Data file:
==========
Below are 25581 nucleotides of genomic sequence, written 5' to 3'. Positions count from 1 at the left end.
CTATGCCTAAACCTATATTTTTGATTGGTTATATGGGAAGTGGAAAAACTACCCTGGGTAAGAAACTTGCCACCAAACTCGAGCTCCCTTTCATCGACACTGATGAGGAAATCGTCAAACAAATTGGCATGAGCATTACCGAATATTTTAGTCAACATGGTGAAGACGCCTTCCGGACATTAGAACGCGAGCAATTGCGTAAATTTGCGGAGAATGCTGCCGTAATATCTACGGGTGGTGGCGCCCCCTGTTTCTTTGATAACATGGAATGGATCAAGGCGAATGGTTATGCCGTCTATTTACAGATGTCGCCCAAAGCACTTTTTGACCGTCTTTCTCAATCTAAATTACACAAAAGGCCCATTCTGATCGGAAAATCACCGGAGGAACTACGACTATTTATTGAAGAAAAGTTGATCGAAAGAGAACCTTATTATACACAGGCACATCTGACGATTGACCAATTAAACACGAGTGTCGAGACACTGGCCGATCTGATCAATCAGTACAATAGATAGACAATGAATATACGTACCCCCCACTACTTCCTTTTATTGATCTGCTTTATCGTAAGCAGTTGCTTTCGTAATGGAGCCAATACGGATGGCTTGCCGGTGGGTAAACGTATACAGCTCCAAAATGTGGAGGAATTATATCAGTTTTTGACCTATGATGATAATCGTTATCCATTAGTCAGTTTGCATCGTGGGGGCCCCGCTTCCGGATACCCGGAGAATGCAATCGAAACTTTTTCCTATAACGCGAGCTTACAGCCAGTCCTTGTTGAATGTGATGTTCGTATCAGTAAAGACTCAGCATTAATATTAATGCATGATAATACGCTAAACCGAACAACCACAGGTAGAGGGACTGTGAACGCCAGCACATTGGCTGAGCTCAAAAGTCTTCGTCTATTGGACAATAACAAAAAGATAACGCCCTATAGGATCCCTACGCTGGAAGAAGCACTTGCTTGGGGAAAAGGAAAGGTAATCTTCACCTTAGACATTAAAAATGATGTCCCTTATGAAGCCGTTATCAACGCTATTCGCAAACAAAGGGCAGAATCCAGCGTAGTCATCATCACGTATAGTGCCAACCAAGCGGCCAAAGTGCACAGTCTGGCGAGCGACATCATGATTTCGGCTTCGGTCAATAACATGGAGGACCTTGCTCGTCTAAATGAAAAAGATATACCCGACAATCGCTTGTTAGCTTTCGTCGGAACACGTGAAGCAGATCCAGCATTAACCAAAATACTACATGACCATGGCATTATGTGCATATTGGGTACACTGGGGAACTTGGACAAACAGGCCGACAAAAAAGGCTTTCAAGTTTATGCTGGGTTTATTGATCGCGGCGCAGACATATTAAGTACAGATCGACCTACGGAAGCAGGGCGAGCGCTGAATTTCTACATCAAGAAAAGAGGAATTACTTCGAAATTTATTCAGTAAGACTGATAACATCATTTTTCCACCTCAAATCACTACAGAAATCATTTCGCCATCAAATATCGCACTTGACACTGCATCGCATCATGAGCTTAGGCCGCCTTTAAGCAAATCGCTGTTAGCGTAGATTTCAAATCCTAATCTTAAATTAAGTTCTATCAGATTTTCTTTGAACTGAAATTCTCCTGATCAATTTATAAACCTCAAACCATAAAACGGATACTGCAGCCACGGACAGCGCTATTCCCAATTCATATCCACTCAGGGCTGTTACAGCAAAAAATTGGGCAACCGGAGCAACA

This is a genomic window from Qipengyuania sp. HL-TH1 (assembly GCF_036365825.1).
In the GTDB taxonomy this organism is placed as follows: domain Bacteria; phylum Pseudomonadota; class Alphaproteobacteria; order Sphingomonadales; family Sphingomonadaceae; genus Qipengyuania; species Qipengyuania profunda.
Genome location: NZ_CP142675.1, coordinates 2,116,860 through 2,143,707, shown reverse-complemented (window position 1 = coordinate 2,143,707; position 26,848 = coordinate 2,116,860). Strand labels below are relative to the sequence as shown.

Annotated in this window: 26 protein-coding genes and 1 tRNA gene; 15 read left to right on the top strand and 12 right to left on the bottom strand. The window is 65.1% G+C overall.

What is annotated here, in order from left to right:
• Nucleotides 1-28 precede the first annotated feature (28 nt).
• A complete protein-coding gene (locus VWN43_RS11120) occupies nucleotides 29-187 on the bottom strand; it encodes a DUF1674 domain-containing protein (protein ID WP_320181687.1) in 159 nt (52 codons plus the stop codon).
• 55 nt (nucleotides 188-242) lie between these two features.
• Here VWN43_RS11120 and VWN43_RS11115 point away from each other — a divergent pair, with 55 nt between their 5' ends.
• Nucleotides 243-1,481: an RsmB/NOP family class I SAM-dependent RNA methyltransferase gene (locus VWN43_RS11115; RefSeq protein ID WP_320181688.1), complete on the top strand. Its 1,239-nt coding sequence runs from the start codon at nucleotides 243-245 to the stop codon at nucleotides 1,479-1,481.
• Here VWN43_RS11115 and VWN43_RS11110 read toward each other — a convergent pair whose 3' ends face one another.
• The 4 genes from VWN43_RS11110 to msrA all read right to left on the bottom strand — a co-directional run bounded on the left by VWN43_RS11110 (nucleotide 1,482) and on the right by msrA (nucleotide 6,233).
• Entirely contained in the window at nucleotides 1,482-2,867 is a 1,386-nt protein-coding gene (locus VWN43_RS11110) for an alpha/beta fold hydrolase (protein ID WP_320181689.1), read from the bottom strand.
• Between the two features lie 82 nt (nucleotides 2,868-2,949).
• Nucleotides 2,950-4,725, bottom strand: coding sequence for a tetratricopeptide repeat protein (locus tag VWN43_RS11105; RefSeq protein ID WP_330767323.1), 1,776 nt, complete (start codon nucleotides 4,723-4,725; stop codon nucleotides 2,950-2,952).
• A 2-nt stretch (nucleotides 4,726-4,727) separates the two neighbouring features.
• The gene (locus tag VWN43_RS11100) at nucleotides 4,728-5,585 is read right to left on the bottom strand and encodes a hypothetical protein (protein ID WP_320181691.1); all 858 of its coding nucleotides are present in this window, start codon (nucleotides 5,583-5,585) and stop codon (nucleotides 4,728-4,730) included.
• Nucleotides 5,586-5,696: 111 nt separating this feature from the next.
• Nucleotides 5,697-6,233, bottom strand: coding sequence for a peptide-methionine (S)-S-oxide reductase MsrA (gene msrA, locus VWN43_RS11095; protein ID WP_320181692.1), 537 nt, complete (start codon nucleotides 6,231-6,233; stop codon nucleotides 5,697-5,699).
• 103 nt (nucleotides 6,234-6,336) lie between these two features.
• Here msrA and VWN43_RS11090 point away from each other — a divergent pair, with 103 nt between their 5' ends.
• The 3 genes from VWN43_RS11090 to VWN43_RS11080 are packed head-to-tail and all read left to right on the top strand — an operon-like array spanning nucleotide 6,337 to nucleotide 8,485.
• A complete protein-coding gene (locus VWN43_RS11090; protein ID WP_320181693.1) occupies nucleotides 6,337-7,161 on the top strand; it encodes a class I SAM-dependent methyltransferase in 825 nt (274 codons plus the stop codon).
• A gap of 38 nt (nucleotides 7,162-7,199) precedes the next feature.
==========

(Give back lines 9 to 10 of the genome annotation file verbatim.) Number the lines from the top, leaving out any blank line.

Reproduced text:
• A complete protein-coding gene (locus VWN43_RS11120) occupies nucleotides 29-187 on the bottom strand; it encodes a DUF1674 domain-containing protein (protein ID WP_320181687.1) in 159 nt (52 codons plus the stop codon).
• 55 nt (nucleotides 188-242) lie between these two features.